By Damian O'Broin - Dec 11 2018
The subject line just read “Grateful”.
Plain design. No graphics or masthead at the top.
But when the copy is this good, decoration does nothing but get in the way.
And this copy is damn good.
Beto O’Rourke’s email to supporters after his defeat in the Texas Senate election is a masterclass. Personal. Emotional. And most of all, human.
If you haven’t read it yet, go and read it now.
This is the sort of email I wish more charities would send. It’s real. It actually sounds like a person wrote it. Y’know, the way emails are supposed to sound.
I like that he starts by simply talking about the time he’s spending with his family. It takes him four full paragraphs to even hint at the campaign he’s just run and seven until he actually talks about it.
And when he does…
The emotion is right there. Underplayed, but palpable. The pride, the pain, the disappointment. And the determination and the vision and the passion to keep going with this movement he’s built and been part of.
You can see how he inspired people.
That email is nine hundred and ninety six words long and I hung on every one of them.
It was the end of a remarkable campaign, that brought together masses of people and raised eye-watering amounts of money - twice as much as his opponent, Ted Cruz. And, he did it without accepting money from PACs. All the donations came from ordinary people. 802,000 of them in the last 3 months of the campaign, giving an average of $47 each.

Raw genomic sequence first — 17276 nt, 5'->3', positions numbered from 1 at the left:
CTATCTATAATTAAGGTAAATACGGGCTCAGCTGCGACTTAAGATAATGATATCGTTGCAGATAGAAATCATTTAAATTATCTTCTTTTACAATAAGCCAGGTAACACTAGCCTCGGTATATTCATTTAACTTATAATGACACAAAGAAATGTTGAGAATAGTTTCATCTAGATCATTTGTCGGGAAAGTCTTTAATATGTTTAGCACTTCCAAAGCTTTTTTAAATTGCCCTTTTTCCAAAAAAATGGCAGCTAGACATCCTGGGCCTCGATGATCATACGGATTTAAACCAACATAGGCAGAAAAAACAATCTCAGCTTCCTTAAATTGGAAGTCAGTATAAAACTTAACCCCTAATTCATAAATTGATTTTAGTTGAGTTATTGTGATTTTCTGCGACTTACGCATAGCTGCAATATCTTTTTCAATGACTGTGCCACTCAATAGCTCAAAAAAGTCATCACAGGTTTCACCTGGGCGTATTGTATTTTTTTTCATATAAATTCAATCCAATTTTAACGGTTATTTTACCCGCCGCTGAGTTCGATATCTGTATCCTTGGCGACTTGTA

It can be easy to look at numbers like that and conclude that you operate in a different universe. And sure, the scale is, well, practically off the scale.
But while few of us will have to worry about how to handle 800,000 donors, there are tons of lessons that charities and non-profits can learn from the big digital movements that we’ve seen crashing across our digital worlds in the last few years.
Whether it’s the technical brilliance of the Bernie Sanders campaign or the way Together For Yes tapped into the values of a passionate and determined community, we should all be studying how these movements worked, what made them so successful and what we can steal and apply to our own campaigns.
I had the huge privilege this year to be closely involved in the fundraising campaigns for both Together For Yes and the campaign to re-elect Michael D Higgins. My friend Paul de Gregorio has spent the last few years working with charities and campaigns across the world – including the ACLU and the UK Labour Party – on their digital engagement and mobilisation strategies.
Together, we’re going to be leading a workshop on 22 January, in Dublin, where we’ll be talking about our experiences of big digital movements and big digital fundraising campaigns and sharing some of the key things you can learn from them.
I hope you’ll join us for what promises to be a very interesting, illuminating and inspiring afternoon.
Tickets are just €65 (inc VAT) but they are limited and we expect them to sell quickly. So don’t hang about.
Hoping to see you in January.
This is the first of a series of events we're calling the Fundraising School for All Seasons. Because learning happens all year round, and being the best is about always looking for new opportunities to learn, grow, and be inspired.